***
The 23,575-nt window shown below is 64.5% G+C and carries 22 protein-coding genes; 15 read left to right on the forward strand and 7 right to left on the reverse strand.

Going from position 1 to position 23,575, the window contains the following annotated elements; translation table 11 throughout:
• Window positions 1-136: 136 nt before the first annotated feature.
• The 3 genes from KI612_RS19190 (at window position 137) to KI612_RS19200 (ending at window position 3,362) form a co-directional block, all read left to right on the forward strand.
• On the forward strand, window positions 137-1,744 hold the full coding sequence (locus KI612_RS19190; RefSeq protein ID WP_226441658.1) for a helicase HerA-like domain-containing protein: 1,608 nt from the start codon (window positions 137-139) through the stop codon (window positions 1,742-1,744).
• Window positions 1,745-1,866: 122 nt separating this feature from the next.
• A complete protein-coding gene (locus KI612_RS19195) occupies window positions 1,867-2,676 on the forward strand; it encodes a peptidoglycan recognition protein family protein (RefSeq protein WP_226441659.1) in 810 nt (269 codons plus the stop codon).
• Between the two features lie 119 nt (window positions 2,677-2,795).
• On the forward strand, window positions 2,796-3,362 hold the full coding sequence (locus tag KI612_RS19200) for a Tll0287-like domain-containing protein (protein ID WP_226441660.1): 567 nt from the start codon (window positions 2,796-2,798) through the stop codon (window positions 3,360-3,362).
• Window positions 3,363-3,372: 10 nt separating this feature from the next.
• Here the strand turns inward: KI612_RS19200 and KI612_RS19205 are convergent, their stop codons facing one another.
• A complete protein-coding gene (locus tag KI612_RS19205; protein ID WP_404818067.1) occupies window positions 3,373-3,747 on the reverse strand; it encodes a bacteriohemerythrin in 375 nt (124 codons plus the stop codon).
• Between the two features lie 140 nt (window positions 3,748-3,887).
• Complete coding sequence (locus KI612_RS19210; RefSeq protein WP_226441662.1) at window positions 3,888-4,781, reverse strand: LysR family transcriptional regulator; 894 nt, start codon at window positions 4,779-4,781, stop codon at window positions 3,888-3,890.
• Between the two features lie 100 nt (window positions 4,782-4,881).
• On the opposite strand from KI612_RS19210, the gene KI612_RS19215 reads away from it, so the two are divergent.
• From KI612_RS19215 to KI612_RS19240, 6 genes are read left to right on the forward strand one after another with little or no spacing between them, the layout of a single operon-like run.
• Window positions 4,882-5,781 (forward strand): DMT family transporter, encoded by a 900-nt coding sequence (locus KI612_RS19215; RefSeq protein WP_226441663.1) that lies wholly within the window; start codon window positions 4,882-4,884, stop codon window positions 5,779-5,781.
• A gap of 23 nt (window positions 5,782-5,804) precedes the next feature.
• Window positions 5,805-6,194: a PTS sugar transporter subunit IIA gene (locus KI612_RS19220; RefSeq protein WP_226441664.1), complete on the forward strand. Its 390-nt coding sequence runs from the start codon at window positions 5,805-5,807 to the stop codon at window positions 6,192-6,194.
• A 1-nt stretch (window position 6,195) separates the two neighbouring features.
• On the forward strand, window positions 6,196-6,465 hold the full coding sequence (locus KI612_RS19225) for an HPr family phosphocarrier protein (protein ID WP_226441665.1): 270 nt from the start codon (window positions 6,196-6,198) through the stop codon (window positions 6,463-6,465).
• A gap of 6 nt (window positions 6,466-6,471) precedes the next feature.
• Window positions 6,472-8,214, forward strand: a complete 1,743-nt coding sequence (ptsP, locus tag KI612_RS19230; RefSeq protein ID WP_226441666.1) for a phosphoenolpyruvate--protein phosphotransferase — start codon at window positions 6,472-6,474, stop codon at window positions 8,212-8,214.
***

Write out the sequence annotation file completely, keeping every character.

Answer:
The 23,575-nt window shown below is 64.5% G+C and carries 22 protein-coding genes; 15 read left to right on the forward strand and 7 right to left on the reverse strand.

Going from position 1 to position 23,575, the window contains the following annotated elements; translation table 11 throughout:
• Window positions 1-136: 136 nt before the first annotated feature.
• The 3 genes from KI612_RS19190 (at window position 137) to KI612_RS19200 (ending at window position 3,362) form a co-directional block, all read left to right on the forward strand.
• On the forward strand, window positions 137-1,744 hold the full coding sequence (locus KI612_RS19190; RefSeq protein ID WP_226441658.1) for a helicase HerA-like domain-containing protein: 1,608 nt from the start codon (window positions 137-139) through the stop codon (window positions 1,742-1,744).
• Window positions 1,745-1,866: 122 nt separating this feature from the next.
• A complete protein-coding gene (locus KI612_RS19195) occupies window positions 1,867-2,676 on the forward strand; it encodes a peptidoglycan recognition protein family protein (RefSeq protein WP_226441659.1) in 810 nt (269 codons plus the stop codon).
• Between the two features lie 119 nt (window positions 2,677-2,795).
• On the forward strand, window positions 2,796-3,362 hold the full coding sequence (locus tag KI612_RS19200) for a Tll0287-like domain-containing protein (protein ID WP_226441660.1): 567 nt from the start codon (window positions 2,796-2,798) through the stop codon (window positions 3,360-3,362).
• Window positions 3,363-3,372: 10 nt separating this feature from the next.
• Here the strand turns inward: KI612_RS19200 and KI612_RS19205 are convergent, their stop codons facing one another.
• A complete protein-coding gene (locus tag KI612_RS19205; protein ID WP_404818067.1) occupies window positions 3,373-3,747 on the reverse strand; it encodes a bacteriohemerythrin in 375 nt (124 codons plus the stop codon).
• Between the two features lie 140 nt (window positions 3,748-3,887).
• Complete coding sequence (locus KI612_RS19210; RefSeq protein WP_226441662.1) at window positions 3,888-4,781, reverse strand: LysR family transcriptional regulator; 894 nt, start codon at window positions 4,779-4,781, stop codon at window positions 3,888-3,890.
• Between the two features lie 100 nt (window positions 4,782-4,881).
• On the opposite strand from KI612_RS19210, the gene KI612_RS19215 reads away from it, so the two are divergent.
• From KI612_RS19215 to KI612_RS19240, 6 genes are read left to right on the forward strand one after another with little or no spacing between them, the layout of a single operon-like run.
• Window positions 4,882-5,781 (forward strand): DMT family transporter, encoded by a 900-nt coding sequence (locus KI612_RS19215; RefSeq protein WP_226441663.1) that lies wholly within the window; start codon window positions 4,882-4,884, stop codon window positions 5,779-5,781.
• A gap of 23 nt (window positions 5,782-5,804) precedes the next feature.
• Window positions 5,805-6,194: a PTS sugar transporter subunit IIA gene (locus KI612_RS19220; RefSeq protein WP_226441664.1), complete on the forward strand. Its 390-nt coding sequence runs from the start codon at window positions 5,805-5,807 to the stop codon at window positions 6,192-6,194.
• A 1-nt stretch (window position 6,195) separates the two neighbouring features.
• On the forward strand, window positions 6,196-6,465 hold the full coding sequence (locus KI612_RS19225) for an HPr family phosphocarrier protein (protein ID WP_226441665.1): 270 nt from the start codon (window positions 6,196-6,198) through the stop codon (window positions 6,463-6,465).
• A gap of 6 nt (window positions 6,466-6,471) precedes the next feature.
• Window positions 6,472-8,214, forward strand: a complete 1,743-nt coding sequence (ptsP, locus tag KI612_RS19230; RefSeq protein ID WP_226441666.1) for a phosphoenolpyruvate--protein phosphotransferase — start codon at window positions 6,472-6,474, stop codon at window positions 8,212-8,214.